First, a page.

“Right now, opioid overdoses are killing more Americans than car crashes.  This is a public health epidemic that demands an aggressive, comprehensive response.  That’s why it’s so important that Rhode Island will be getting more than $10 million in additional federal funding to end this crisis,” said Congressman Cicilline in the release.  “There is much more work to be done, but I know that our entire Congressional delegation will continue fighting for the resources we need.”

The funding comes via SAMSHA’s State Opioid Response Grants program, which will help states increase access to medication-assisted treatment and reduce opioid overdose related deaths through the provision of prevention, treatment, and recovery activities for those battling opioid addiction.

According to the Rhode Island Department of Health, 323 Rhode Islanders died of accidental drug overdoses in 2017.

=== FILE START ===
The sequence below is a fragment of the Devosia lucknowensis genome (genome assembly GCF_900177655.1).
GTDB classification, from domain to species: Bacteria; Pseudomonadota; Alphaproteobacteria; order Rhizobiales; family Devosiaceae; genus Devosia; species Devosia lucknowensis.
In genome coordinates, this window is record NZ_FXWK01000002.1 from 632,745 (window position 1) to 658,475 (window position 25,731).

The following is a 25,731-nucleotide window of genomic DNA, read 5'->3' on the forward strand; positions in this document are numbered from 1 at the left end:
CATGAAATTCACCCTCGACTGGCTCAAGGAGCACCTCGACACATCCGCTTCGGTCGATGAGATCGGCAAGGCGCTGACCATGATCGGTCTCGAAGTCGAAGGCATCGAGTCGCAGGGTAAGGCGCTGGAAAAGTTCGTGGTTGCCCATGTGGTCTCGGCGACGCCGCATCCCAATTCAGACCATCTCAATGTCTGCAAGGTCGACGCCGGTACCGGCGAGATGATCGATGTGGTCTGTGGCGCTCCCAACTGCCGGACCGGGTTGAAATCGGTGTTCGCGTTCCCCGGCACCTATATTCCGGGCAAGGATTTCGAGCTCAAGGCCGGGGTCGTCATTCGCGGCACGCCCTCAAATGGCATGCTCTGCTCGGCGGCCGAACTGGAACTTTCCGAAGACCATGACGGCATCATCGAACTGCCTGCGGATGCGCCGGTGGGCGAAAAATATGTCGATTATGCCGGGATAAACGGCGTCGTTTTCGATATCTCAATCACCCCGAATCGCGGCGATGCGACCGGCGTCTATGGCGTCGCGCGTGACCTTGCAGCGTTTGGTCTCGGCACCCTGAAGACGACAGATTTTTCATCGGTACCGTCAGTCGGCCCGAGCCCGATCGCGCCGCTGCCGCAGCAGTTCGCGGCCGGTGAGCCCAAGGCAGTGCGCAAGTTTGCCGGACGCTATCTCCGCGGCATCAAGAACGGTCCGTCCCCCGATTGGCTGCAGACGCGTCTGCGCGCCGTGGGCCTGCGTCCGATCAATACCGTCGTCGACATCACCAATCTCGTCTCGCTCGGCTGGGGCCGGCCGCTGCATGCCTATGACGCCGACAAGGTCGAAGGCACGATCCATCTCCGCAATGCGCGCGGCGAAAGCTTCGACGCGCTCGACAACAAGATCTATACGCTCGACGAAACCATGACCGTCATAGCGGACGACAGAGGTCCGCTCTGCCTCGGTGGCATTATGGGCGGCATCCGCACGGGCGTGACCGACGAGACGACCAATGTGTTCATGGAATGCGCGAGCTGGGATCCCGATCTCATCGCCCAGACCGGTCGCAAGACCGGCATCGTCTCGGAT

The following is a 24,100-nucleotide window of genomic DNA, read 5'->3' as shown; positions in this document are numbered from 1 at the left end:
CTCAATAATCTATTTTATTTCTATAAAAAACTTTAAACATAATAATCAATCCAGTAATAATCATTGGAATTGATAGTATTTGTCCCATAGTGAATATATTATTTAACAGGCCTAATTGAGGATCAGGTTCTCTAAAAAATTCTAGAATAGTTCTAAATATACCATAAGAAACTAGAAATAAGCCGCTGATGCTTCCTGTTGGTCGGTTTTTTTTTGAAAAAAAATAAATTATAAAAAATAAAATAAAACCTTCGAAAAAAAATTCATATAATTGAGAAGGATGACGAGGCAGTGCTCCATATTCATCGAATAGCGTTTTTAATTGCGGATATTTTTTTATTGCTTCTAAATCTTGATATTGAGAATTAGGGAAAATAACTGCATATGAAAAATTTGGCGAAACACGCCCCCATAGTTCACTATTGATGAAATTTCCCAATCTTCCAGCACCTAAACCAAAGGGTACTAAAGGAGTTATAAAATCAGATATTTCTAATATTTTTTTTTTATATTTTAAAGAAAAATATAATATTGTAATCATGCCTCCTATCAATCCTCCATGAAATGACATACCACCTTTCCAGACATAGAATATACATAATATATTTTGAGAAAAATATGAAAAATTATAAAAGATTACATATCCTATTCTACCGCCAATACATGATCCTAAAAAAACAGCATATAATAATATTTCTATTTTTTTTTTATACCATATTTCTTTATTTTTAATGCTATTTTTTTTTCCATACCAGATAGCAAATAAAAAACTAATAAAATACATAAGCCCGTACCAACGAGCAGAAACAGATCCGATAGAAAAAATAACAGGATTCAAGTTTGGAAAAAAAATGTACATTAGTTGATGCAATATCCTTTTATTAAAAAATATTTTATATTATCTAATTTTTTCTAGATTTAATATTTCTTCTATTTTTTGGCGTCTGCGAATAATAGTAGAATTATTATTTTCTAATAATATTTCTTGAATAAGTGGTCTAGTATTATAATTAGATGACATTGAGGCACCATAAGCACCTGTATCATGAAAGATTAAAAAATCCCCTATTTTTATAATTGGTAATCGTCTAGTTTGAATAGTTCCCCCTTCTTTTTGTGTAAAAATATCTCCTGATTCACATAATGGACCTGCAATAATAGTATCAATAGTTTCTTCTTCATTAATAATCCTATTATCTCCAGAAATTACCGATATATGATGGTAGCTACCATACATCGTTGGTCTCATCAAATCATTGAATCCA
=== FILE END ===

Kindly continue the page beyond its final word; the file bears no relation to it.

Homeland Preparedness News: House committee advances opioid anti-trafficking legislation

Homeland Preparedness News: House committee advances opioid anti-trafficking legislation

Reps. Jim Langevin (D-RI) and Peter King (R-NY) recently praised the efforts of the House Committee on Homeland Security in advancing legislation designed to address opioid trafficking.

The congressmen said passage of their Joint Task Force to Combat Opioid Trafficking Act allows the Department of Homeland Security (DHS) to establish a Joint Task Force to better coordinate the interdiction of illicit fentanyl and other opioids entering the United States.

DHS Joint Task Forces coordinate activities across the Department for border security, crisis response, and regional cooperation. Under the Langevin-King legislation, the Department would be authorized to create new task forces focused on opioid interdiction.